What Can SchoolHouse Rock Teach Us About Money?
I am going “retro” on you with this post.
Hat tip to my good friend, Andy Kavulich, who has a better memory than me recalling the School House Rock series, which had a few videos pertaining to money (I only remembered “I am a Bill” and “Conjunction Junction”). While these videos may seem targeted to a younger audience, I think that they can be used at the high school level too by asking students to watch them more critically, apply the advice given to their own situation and even make recommendations based on their knowledge.
The videos below cover budgeting, investing and banking/saving. I have also listed questions to prime students as they are watching:
Dollars and Sense would be appropriate for your banking/checking/savings unit:
- In the video, the banker explains interest to the country singer wannabe. Describe in your own words how interest can work for and against you.
- What are two elements of this video that don’t seem reasonable in your view?
- Potential answers:
- Would a bank really lend money to her since she doesn’t appear to have a steady job?
- Rather than get a bank loan, most people would buy that new guitar and amps using a credit card which would have an interest rate closer to 20% (compared to 10% the bank was offering).
- Since interest rates are so low today, if she saved her money, she would only have about 1% more in her account.
- Potential answers:
Where Does the Money Go? would be appropriate for your budgeting unit.
- List all the expenses that the father describes to his son.
- You may have to play the video a few times to give them time to jot down all this information
- You could also stop the video at 2:16 and ask them to use these categories (home, school, insurance, government, cars, family) to group all of this family’s expenses.
- Are there other expenses that your family spends money on that weren’t mentioned?
- What are the cost savings ideas that the father recommends?
- What would you recommend to the father so that in the future he might have money to cover unforeseen expenses, such as the trip to the Rose Bowl?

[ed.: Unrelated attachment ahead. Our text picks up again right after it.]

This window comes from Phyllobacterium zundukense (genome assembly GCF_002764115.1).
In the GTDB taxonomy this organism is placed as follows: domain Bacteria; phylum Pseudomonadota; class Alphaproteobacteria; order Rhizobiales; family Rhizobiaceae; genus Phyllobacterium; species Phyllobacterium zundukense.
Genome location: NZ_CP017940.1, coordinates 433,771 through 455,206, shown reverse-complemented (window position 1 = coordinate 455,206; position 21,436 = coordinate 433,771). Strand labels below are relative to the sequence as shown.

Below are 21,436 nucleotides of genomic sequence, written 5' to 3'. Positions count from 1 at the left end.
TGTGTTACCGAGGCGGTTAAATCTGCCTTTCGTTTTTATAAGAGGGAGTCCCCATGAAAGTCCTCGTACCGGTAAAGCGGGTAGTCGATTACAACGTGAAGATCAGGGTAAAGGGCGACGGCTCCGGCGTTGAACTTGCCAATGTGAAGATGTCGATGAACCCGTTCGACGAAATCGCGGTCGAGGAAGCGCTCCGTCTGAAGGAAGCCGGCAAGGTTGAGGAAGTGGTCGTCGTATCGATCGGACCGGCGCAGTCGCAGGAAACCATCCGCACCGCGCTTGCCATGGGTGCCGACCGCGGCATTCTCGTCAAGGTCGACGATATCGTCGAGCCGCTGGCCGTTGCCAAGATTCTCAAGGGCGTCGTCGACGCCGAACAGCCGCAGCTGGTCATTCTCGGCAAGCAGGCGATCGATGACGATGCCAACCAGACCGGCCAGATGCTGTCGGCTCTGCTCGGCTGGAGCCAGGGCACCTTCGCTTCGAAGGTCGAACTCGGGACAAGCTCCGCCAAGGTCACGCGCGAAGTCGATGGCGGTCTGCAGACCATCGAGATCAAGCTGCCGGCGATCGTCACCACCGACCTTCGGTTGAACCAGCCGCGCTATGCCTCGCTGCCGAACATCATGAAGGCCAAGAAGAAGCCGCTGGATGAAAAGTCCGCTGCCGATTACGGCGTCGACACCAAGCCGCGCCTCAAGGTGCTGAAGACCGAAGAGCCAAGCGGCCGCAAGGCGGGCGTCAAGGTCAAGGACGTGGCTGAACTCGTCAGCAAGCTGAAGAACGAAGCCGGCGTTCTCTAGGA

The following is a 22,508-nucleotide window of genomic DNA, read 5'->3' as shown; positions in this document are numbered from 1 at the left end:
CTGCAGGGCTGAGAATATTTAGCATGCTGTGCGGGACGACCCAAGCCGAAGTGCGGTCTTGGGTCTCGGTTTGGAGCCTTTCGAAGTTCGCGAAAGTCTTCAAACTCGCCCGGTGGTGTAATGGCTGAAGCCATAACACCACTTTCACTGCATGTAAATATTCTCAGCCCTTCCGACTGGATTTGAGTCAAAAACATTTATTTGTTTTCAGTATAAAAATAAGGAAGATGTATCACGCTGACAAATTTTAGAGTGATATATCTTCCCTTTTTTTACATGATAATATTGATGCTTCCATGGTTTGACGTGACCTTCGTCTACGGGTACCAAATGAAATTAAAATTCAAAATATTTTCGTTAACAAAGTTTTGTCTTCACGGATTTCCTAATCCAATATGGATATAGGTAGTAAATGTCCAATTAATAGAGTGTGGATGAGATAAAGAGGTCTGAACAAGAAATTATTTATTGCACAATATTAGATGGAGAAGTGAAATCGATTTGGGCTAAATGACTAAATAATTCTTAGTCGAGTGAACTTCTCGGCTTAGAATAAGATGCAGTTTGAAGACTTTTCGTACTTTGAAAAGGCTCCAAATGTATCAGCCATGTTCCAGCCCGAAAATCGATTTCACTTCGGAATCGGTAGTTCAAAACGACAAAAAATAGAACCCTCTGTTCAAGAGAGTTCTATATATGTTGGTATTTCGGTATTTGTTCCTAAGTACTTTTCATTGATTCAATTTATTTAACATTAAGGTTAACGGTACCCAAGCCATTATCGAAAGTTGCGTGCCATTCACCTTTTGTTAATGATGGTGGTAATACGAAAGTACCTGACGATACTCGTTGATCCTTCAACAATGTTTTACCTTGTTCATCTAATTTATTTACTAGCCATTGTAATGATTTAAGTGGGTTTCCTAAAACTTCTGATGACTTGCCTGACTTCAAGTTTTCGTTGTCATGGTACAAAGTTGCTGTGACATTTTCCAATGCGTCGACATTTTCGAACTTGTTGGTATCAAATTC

$7.50 Once A Week fits in your budgeting unit as it describes how a student spends his allowance each week.
- What does he spend his money on?
- What regrets does he have after he has spent his allowance?
- Give him three pieces of advice to help solve his budgeting issues.
Walking on Wall Street as the name suggests would be a good addition to your Investing unit.
- What are some pieces of advice given in this video about how to make money on Wall Street?
- What is investing?
- What is dollar cost averaging? Why might this be a good idea?
- What advice would you provide the investor in the video? Here are some ideas:
- Don’t trade individual stocks
- Buy for the long-term so you don’t have to monitor stock prices on a daily basis
- Develop a more diversified portfolio
- Use online trading as it has lower costs than phoning orders into a broker
About the Author
Tim's saving habits started at seven when a neighbor with a broken hip gave him a dog walking job. Her recovery, which took almost a year, resulted in Tim getting to know the bank tellers quite well (and accumulating a savings account balance of over $300!). His recent entrepreneurial adventures have included driving a shredding truck, analyzing executive compensation packages for Fortune 500 companies and helping families make better college financing decisions. After volunteering in 2010 to create and teach a personal finance program at Eastside College Prep in East Palo Alto, Tim saw firsthand the impact of an engaging and activity-based curriculum, which inspired him to start a new non-profit, Next Gen Personal Finance.